Recently, we identified the anti-Toxoplasma activity of myrislignan; thus, in vivo studies of its pharmacokinetics are necessary to evaluate the clinical effects of myrislignan. To date, only a few methods for the determination of myrislignan have been reported. One of the pharmacokinetic studies of myrislignan in rats after intravenous administration used high-performance liquid chromatography (HPLC), and the lower limit of quantification (LLOQ) was only 300 ng/mL . In another study, an ultra-high ultrahigh-performance liquid chromatography coupled with mass spectrometry (UPLC–MS) method was developed for the determination of myrislignan levels in rat plasma after oral administration . However, no information about the pharmacokinetics of myrislignan in mice after dosing has been reported. In this study, a simple and sensitive liquid chromatography-tandem mass spectrometry (LC-MS/MS) method was developed for the determination of myrislignan levels in mouse plasma after oral and intraperitoneal administration. The method was successfully used for a comparative pharmacokinetic study of myrislignan after oral administration and intraperitoneal injection in mice, and the bioavailability of myrislignan in mice was calculated.
Mass spectrometry and liquid chromatography
To optimize the mass spectrometric parameters of myrislignan and the IS, electrospray ionization (ESI) full scans were performed in both ESI (±) detection modes. Better MS responses were achieved in the ESI (+) mode compared with than in the ESI (-) mode. The scanning MS spectra demonstrated [M + Na]+ ions at m/z 397.4 for myrislignan and [M + H]+ ions at m/z 327.4 for the IS (Fig. 1). Analyte quantification was performed using the multiple reaction monitoring (MRM) mode to acquire data with high selectivity and sensitivity. In MRM mode, the mass transitions chosen for quantitation were m/z 397.4 to 216.1 for myrislignan and m/z 327.4 to 203.3 for the IS.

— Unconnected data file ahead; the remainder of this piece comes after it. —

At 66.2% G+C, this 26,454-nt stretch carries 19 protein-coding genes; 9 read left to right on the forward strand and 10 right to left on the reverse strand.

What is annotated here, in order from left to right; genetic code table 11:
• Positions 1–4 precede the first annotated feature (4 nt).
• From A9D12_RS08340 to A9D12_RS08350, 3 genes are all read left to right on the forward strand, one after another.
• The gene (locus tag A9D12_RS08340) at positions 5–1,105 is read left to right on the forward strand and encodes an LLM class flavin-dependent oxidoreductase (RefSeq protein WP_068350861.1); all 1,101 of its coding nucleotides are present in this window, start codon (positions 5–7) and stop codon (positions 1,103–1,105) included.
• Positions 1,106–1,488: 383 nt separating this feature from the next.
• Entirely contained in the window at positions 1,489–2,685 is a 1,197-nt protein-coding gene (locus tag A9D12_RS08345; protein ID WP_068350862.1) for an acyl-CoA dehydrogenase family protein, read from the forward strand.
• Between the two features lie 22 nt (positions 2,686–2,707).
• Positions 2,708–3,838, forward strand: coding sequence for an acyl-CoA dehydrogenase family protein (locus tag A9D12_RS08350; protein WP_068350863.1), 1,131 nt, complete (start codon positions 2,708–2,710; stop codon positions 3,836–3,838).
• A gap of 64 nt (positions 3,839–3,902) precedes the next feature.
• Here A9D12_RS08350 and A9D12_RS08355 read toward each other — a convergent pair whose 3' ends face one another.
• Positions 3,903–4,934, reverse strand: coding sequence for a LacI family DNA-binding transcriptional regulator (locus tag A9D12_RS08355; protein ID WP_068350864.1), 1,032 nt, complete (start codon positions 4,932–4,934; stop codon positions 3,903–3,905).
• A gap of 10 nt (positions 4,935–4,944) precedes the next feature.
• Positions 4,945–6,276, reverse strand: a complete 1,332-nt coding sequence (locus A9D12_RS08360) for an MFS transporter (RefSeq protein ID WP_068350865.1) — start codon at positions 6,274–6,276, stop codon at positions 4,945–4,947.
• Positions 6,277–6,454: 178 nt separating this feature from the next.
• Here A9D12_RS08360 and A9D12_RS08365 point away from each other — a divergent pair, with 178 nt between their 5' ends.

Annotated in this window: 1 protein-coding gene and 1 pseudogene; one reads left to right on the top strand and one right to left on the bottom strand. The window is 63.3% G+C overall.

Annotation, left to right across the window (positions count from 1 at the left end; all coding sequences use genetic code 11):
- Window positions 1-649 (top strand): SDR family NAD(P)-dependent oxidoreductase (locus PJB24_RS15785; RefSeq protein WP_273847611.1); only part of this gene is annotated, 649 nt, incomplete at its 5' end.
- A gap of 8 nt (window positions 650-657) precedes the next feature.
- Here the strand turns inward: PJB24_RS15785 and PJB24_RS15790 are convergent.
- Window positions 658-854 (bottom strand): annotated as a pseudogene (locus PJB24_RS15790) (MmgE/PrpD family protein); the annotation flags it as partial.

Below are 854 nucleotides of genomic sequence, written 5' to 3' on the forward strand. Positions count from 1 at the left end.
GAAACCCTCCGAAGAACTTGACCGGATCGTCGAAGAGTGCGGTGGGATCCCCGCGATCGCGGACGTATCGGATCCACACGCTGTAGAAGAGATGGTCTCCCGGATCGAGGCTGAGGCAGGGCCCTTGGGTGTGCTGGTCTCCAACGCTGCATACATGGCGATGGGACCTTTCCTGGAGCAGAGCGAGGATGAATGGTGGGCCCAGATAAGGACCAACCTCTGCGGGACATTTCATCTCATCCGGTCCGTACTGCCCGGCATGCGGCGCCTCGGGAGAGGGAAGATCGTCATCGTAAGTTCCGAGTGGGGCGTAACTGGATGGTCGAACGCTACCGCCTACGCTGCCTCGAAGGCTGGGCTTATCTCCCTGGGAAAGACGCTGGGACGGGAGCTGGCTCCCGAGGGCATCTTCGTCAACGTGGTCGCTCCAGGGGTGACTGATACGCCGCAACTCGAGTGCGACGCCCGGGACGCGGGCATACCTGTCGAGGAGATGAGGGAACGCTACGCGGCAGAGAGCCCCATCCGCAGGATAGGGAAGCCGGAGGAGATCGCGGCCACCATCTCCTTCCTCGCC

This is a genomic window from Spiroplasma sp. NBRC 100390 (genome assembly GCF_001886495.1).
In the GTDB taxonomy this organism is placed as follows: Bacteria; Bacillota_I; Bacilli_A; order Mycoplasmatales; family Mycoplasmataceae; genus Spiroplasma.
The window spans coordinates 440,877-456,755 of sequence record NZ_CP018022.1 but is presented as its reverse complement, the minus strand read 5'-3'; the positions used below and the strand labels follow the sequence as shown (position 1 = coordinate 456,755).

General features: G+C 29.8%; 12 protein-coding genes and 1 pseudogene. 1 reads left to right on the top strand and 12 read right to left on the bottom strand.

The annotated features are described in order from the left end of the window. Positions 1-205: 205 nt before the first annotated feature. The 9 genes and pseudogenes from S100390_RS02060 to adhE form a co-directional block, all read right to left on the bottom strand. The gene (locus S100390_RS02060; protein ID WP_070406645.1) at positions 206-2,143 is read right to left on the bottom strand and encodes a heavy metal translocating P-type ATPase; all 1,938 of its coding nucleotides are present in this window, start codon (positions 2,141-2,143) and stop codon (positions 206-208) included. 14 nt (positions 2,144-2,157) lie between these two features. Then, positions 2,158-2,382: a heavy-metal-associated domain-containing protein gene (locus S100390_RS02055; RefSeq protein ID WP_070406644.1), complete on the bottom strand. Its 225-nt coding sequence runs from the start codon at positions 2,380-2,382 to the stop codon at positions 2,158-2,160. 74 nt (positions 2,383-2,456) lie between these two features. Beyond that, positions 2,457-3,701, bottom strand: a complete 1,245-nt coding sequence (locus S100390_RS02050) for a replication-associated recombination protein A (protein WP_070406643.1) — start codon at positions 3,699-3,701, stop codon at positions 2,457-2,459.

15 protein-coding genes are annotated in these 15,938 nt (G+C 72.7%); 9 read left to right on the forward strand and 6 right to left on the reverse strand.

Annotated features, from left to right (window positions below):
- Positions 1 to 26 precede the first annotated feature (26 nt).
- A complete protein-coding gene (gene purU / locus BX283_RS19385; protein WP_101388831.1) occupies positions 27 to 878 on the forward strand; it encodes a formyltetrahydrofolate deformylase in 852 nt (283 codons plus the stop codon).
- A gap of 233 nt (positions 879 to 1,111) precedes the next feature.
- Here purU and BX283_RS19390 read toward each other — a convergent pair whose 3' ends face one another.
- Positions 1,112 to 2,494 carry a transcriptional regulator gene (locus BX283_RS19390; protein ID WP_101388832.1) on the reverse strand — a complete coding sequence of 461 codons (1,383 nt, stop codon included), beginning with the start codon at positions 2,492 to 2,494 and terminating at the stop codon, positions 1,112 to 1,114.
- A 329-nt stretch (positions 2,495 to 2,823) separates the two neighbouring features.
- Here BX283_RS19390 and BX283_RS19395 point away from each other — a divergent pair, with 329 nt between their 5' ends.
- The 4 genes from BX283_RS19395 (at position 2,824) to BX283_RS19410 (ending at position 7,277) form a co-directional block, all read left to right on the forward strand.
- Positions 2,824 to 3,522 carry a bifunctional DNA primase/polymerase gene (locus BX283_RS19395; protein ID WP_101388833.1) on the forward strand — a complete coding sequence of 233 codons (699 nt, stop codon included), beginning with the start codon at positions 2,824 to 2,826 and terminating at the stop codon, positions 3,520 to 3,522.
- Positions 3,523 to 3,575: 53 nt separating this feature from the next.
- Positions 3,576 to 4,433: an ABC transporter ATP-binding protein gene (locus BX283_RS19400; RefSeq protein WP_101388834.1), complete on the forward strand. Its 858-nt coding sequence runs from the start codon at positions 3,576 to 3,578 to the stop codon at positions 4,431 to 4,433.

Chromatographic separations were conducted on an ACE Ultracore Super C18 analytical column (2.5 μm, 2.1 × 50 mm) at a flow rate of 0.4 mL/min. The analysis was conducted with gradient elution using mobile phase A, 0.1 % formic acid (FA) in water, and mobile phase B, 0.1 % FA in acetonitrile (ACN). Under this these conditions, myrislignan and the IS were well resolved with retention times of 1.42 and 1.71 min, respectively, and endogenous substances in the plasma did not interfere with analyte detection.
Selectivity and matrix effects
Specificity assays were assessed by analysing blank plasma samples from nine different mice under the above chromatographic conditions. Figure 2 shows representative chromatograms of blank plasma, a real plasma sample collected after oral administration, and a plasma sample at the LLOQ (1 ng/mL). The assay was free of interference from endogenous substance-mediated interference near the retention times of for myrislignan or the IS.
In addition, the mean matrix effect for myrislignan was 91.61 ± 3.63 %, while the matrix effect on the IS was 90.10 ± 2.37 %. The results indicated that there was no significant interference in this assay from the plasma matrix.
LLOQ and linearity
The LLOQ and lower limit of detection (LLOD) of myrislignan were 1 ng/mL and 0.5 ng/mL, respectively. Furthermore, the calibration curves are were established within the concentration range of 1-1000 ng/mL, as shown in Fig. 3. The typical equation of the calibration curve for myrislignan was y = 0.00202x − 0.00104 (r2 = 0.9973) with a weighting factor of 1/x2, exhibiting an good excellent linearity across the entire calibration range.
Accuracy and precision